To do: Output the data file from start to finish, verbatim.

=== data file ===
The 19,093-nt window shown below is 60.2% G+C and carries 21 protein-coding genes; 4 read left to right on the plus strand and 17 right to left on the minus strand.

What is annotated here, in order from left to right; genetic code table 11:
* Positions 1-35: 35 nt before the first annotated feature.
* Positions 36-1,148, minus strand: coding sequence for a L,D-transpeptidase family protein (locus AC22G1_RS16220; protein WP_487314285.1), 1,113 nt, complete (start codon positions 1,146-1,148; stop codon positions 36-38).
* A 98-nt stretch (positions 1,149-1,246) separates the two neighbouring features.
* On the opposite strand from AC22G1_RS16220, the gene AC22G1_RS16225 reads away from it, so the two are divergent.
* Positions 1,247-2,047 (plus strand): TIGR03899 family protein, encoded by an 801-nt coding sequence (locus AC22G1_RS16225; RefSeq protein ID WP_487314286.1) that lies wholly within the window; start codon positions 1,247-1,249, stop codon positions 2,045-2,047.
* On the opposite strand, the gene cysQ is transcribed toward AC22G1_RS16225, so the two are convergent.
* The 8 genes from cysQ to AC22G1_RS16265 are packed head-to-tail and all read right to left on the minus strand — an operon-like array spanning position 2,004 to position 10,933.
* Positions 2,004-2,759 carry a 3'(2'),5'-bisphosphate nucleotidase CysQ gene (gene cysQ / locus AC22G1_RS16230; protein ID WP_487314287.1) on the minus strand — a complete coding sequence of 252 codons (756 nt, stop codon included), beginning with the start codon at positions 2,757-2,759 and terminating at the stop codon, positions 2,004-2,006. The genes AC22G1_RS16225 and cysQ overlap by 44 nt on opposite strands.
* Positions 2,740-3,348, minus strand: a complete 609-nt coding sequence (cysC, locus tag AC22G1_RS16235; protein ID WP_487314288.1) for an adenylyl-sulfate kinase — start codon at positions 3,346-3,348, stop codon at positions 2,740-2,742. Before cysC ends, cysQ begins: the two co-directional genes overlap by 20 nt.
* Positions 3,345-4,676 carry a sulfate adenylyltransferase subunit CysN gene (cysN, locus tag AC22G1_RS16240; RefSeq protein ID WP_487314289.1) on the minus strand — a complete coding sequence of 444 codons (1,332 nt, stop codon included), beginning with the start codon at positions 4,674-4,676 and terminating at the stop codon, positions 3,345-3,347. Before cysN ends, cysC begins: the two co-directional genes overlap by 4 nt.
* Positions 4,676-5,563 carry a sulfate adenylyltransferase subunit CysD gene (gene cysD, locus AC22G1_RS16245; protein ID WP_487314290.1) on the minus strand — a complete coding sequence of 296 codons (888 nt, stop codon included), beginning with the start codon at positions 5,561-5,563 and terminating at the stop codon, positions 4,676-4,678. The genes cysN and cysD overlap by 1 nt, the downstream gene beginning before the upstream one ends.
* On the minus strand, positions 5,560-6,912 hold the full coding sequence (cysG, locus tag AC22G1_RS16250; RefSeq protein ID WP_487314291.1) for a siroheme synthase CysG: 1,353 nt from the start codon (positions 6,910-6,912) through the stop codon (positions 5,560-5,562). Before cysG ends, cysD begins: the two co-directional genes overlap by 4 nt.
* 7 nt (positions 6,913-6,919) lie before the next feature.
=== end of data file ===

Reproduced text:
The 19,093-nt window shown below is 60.2% G+C and carries 21 protein-coding genes; 4 read left to right on the plus strand and 17 right to left on the minus strand.

What is annotated here, in order from left to right; genetic code table 11:
* Positions 1-35: 35 nt before the first annotated feature.
* Positions 36-1,148, minus strand: coding sequence for a L,D-transpeptidase family protein (locus AC22G1_RS16220; protein WP_487314285.1), 1,113 nt, complete (start codon positions 1,146-1,148; stop codon positions 36-38).
* A 98-nt stretch (positions 1,149-1,246) separates the two neighbouring features.
* On the opposite strand from AC22G1_RS16220, the gene AC22G1_RS16225 reads away from it, so the two are divergent.
* Positions 1,247-2,047 (plus strand): TIGR03899 family protein, encoded by an 801-nt coding sequence (locus AC22G1_RS16225; RefSeq protein ID WP_487314286.1) that lies wholly within the window; start codon positions 1,247-1,249, stop codon positions 2,045-2,047.
* On the opposite strand, the gene cysQ is transcribed toward AC22G1_RS16225, so the two are convergent.
* The 8 genes from cysQ to AC22G1_RS16265 are packed head-to-tail and all read right to left on the minus strand — an operon-like array spanning position 2,004 to position 10,933.
* Positions 2,004-2,759 carry a 3'(2'),5'-bisphosphate nucleotidase CysQ gene (gene cysQ / locus AC22G1_RS16230; protein ID WP_487314287.1) on the minus strand — a complete coding sequence of 252 codons (756 nt, stop codon included), beginning with the start codon at positions 2,757-2,759 and terminating at the stop codon, positions 2,004-2,006. The genes AC22G1_RS16225 and cysQ overlap by 44 nt on opposite strands.
* Positions 2,740-3,348, minus strand: a complete 609-nt coding sequence (cysC, locus tag AC22G1_RS16235; protein ID WP_487314288.1) for an adenylyl-sulfate kinase — start codon at positions 3,346-3,348, stop codon at positions 2,740-2,742. Before cysC ends, cysQ begins: the two co-directional genes overlap by 20 nt.
* Positions 3,345-4,676 carry a sulfate adenylyltransferase subunit CysN gene (cysN, locus tag AC22G1_RS16240; RefSeq protein ID WP_487314289.1) on the minus strand — a complete coding sequence of 444 codons (1,332 nt, stop codon included), beginning with the start codon at positions 4,674-4,676 and terminating at the stop codon, positions 3,345-3,347. Before cysN ends, cysC begins: the two co-directional genes overlap by 4 nt.
* Positions 4,676-5,563 carry a sulfate adenylyltransferase subunit CysD gene (gene cysD, locus AC22G1_RS16245; protein ID WP_487314290.1) on the minus strand — a complete coding sequence of 296 codons (888 nt, stop codon included), beginning with the start codon at positions 5,561-5,563 and terminating at the stop codon, positions 4,676-4,678. The genes cysN and cysD overlap by 1 nt, the downstream gene beginning before the upstream one ends.
* On the minus strand, positions 5,560-6,912 hold the full coding sequence (cysG, locus tag AC22G1_RS16250; RefSeq protein ID WP_487314291.1) for a siroheme synthase CysG: 1,353 nt from the start codon (positions 6,910-6,912) through the stop codon (positions 5,560-5,562). Before cysG ends, cysD begins: the two co-directional genes overlap by 4 nt.
* 7 nt (positions 6,913-6,919) lie before the next feature.